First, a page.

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If you navigate to Anderson Cooper's 360 blog, he poses a question asking if Islam is compatible with free speech.  I was born Islamic.  I do not follow the religion closely, but I understand the basics of it.  I was offended by Cooper's question.  

Is Islam compatible with free speech? Well, there are an estimated 5 to 8 million people who claim Islam as their religion and are US citizens.  As far as I know, this segment of the population isn't making noise about being against free speech.  I would argue that its quite clear that the 5 to 8 million people who are muslims and can practice free speech as well establish an answer to Anderson's question.  So then, why do Muslims in other countries react this way?  Well, it's a complicated question but one that deserves much more attention than it has received. There's a remarkable article by Salmaan Rushdie which was run a few months after 9/11 that deals with this question. I recommend paying a few dollars to give it a read.  Also, I think its significant that the majority of these riots are happening in theocratic countries.  And fundamentalists wonder why liberals are so adament about the separation of church and state. Finally, I would like to say that this can't happen in Muslim countries.  It's not acceptible. We live in the 20th century and we need to expect more of ourselves.  If something offends us, we speak up. We don't riot. We don't vandalize.  This has to change.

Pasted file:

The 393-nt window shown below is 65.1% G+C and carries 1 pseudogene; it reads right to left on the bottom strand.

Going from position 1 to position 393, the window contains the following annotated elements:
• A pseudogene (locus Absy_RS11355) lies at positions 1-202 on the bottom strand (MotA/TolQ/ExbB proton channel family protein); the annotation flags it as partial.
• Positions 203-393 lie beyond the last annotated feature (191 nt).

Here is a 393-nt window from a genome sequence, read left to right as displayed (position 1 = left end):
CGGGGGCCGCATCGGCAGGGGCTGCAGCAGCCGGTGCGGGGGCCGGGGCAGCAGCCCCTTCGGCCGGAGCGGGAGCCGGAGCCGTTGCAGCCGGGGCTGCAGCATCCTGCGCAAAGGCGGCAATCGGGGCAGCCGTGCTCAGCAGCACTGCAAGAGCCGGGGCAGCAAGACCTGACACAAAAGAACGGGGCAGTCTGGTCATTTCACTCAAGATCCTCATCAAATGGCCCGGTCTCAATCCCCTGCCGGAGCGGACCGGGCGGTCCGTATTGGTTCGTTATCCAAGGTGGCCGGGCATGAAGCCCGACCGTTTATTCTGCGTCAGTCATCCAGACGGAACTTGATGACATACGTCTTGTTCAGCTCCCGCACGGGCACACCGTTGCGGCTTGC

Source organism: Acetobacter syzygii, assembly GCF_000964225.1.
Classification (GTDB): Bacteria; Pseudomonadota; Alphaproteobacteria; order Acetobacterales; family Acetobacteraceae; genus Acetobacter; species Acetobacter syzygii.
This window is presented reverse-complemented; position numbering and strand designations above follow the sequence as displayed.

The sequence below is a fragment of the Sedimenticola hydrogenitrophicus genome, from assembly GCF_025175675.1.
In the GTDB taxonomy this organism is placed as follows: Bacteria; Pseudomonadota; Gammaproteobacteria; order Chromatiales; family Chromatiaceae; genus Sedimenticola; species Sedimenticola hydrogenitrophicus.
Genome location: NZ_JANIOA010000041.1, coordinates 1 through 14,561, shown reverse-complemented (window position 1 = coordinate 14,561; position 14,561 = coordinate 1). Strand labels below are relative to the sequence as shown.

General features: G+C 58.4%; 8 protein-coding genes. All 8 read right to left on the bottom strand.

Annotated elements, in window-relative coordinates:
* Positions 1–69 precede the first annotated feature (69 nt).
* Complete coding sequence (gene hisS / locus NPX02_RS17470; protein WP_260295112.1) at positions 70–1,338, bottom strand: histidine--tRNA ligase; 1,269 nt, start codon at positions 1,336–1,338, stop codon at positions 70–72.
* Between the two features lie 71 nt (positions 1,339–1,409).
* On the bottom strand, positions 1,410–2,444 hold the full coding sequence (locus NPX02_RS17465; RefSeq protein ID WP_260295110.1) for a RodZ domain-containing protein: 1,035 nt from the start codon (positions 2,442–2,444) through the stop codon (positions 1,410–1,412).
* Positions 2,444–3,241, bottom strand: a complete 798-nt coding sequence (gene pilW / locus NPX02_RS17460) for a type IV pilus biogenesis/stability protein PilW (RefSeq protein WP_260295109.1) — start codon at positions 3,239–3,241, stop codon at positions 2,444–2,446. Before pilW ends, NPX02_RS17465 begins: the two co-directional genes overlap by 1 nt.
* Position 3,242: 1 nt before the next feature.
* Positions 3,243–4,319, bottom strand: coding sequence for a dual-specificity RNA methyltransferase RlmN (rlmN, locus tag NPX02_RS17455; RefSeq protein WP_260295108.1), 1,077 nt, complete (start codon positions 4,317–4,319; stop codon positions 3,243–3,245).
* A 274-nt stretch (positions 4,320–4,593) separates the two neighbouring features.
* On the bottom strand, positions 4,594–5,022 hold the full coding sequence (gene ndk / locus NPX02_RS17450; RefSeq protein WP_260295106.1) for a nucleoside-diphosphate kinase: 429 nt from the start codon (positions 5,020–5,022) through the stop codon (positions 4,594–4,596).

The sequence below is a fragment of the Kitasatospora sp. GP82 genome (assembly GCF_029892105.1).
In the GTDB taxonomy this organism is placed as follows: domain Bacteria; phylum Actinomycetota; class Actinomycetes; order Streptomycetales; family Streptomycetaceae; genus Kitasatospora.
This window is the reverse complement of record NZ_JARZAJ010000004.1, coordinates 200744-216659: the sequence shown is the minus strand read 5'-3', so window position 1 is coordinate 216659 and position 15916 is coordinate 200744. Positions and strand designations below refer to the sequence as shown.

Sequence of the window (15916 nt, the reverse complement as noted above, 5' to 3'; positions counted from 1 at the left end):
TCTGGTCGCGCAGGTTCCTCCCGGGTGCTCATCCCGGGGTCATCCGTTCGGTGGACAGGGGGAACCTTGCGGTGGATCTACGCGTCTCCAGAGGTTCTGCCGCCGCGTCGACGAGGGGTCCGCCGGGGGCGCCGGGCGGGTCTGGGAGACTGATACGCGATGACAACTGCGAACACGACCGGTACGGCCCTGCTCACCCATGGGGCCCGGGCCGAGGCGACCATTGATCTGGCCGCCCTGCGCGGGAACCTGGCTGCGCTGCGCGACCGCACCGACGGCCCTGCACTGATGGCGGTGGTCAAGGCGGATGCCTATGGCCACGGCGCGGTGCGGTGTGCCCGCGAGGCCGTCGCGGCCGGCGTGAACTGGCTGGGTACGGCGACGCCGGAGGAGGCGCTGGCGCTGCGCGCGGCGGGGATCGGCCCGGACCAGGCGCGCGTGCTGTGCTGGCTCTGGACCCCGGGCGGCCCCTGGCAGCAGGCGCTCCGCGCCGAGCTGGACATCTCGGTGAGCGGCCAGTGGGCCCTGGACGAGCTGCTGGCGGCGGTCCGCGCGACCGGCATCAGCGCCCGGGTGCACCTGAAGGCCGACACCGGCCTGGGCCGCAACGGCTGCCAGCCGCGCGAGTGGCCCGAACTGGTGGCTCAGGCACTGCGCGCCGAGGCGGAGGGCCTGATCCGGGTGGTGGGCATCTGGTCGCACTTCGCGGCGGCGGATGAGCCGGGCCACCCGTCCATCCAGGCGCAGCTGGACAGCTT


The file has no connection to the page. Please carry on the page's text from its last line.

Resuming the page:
Originally posted to apeshi on Tue Feb 07, 2006 at 09:31 PM PST.

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Comment Preferences

  •  I wouldn't be offended; (none)
    at least he posed it as a question, not a statement of truth.  And that's not sarcasm: yes, he might have been posing a leading question, but questions demand answers, and now we have the ability to answer him with a definitive No.

    Also: could you post the link to the Rushdie article that you mention in your diary?  Or at least where it appeared in print?  

    Saint, n. A dead sinner revised and edited. - Ambrose Bierce

    by pico on Tue Feb 07, 2006 at 09:34:35 PM PST

    •  reply (none)
      well, did we ask these same questions of the germans after WW2? What about the Japanese?  Also, Im searching for the Rushdie aricle.
      •  As a teacher (none)
        I subscribe to that old mantra: the only dumb question is the one not asked.  

        Look, it's an unfortunate fact that most Americans haven't bothered to learn anything about Islam or about the political situations in predominantly Muslim nations.  Most are watching Fox and coming to the conclusion that Muslims hate freedom, no question about it.  

        I'd rather someone ignorant ask a question than make a claim.  That shows progress, even if only at the infant stage.

        (Incidentally, WWII propoganda was among the most racist this nation has ever seen - you should check it out.  We have improved a lot since then, believe it or not.  But we still have a long way to go.)

        Saint, n. A dead sinner revised and edited. - Ambrose Bierce

        by pico on Tue Feb 07, 2006 at 10:23:28 PM PST

        [ Parent ]

      •  actually "we" did (none)